Early on in this extremely studied, overwrought novel by an acclaimed British science fiction writer ( The Helliconia Trilogy ), a character, identified as a ``Medieval History Fellow, with whom conversation was no bore,'' sighs, ``Literacy, the curse of the thinking classes.'' And it is the thinking class--analyst Clement Winter and his wife, Sheila, a bestselling fantasy author--and their literary pretensions that shoot this ``serious'' novel in the foot. The couple lives on a well-appointed estate in Oxford. Dr. Winter is obsessed with transforming his dead brother Joseph's papers into a biography. Joseph spent many years in the Far East, first as part of Britain's war in Burma in WW II, then by choice with various women. He also committed most of his thoughts to paper, and we get far too much diaristic minutiae and records of his failed at tempts to make sense of his own life. Worse still, his vapid musings inspire his brother Clement into the deepest realms of self-revelation. Sheila, alarmingly self-satisfied, seems to exist here only to sharpen her husband's angst. These characters, all highly mannered and impossible to like, could be wickedly funny were the reader not asked to admire them extravagantly. (Apr . )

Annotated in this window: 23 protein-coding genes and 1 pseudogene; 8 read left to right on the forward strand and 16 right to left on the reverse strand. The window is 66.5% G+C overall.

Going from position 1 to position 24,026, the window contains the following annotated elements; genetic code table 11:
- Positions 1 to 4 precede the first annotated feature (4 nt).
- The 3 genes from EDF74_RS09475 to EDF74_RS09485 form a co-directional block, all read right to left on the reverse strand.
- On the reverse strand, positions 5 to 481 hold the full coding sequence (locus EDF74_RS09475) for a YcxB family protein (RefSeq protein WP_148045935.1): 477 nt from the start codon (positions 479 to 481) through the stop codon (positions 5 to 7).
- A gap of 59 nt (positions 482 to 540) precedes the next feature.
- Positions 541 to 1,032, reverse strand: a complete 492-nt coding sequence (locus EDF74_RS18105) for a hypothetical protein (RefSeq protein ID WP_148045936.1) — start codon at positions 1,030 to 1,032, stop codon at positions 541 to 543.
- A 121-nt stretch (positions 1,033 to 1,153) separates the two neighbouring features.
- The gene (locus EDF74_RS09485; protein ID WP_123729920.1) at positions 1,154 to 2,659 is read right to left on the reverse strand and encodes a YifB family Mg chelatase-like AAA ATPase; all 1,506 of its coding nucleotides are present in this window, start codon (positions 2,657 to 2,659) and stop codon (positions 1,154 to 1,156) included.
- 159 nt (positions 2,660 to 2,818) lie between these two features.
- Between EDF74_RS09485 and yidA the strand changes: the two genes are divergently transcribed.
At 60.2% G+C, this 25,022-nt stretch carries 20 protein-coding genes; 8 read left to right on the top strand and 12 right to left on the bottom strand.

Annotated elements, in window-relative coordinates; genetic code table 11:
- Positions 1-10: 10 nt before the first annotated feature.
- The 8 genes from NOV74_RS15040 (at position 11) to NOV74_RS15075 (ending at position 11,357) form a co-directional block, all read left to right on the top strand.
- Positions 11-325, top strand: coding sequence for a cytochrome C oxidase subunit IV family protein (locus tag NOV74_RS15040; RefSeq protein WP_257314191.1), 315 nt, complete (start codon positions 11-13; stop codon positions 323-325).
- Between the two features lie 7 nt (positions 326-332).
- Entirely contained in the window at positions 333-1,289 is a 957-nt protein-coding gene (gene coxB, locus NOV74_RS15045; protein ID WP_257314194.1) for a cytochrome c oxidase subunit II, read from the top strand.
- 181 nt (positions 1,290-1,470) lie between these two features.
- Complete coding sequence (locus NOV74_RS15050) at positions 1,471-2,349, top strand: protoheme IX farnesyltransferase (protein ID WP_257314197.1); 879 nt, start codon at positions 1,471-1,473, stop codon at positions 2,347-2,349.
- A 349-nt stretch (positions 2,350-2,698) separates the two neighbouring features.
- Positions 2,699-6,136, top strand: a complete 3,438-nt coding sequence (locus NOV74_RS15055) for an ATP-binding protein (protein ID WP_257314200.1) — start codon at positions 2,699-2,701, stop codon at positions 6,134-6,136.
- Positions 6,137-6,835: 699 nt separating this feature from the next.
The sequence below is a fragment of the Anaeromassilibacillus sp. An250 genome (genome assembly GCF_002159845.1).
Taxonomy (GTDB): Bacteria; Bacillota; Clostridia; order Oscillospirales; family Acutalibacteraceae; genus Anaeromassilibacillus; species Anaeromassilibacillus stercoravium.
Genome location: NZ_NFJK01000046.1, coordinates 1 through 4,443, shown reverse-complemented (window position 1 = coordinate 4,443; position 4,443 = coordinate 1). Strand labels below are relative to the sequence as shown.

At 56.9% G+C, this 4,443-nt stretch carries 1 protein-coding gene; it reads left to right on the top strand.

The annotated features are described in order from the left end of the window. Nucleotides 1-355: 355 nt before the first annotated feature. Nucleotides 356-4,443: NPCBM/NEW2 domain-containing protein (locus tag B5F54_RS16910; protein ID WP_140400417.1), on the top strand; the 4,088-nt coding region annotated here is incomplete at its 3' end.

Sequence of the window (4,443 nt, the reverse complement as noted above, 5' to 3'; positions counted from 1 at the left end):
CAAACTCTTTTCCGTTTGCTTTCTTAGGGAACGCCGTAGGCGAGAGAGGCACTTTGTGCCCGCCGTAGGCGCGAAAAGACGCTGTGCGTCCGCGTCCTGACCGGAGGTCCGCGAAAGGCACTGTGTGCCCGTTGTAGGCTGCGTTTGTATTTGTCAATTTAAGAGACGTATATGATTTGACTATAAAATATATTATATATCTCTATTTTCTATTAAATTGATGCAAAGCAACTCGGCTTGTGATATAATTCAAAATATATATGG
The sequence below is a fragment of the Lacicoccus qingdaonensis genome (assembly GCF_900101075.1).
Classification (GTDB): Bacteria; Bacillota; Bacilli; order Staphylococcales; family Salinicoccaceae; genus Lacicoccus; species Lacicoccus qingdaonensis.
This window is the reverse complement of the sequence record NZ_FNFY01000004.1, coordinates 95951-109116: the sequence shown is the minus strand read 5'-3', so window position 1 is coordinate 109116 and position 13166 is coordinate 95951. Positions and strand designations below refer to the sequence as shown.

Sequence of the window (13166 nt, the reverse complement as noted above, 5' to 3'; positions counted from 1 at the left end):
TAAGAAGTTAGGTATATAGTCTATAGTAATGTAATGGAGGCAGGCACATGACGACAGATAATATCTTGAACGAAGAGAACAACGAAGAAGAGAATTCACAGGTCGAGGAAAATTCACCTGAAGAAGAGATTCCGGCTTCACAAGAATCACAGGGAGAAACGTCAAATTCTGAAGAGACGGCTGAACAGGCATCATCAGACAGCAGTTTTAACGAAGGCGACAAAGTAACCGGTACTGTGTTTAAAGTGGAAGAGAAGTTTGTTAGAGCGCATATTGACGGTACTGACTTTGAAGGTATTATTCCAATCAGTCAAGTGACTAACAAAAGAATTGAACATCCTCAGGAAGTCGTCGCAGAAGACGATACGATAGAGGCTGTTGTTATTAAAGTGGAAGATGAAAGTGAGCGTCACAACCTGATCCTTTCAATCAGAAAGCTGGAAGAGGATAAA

Reviewed on: 09/01/1989 Release date: 09/01/1989 Genre: Fiction
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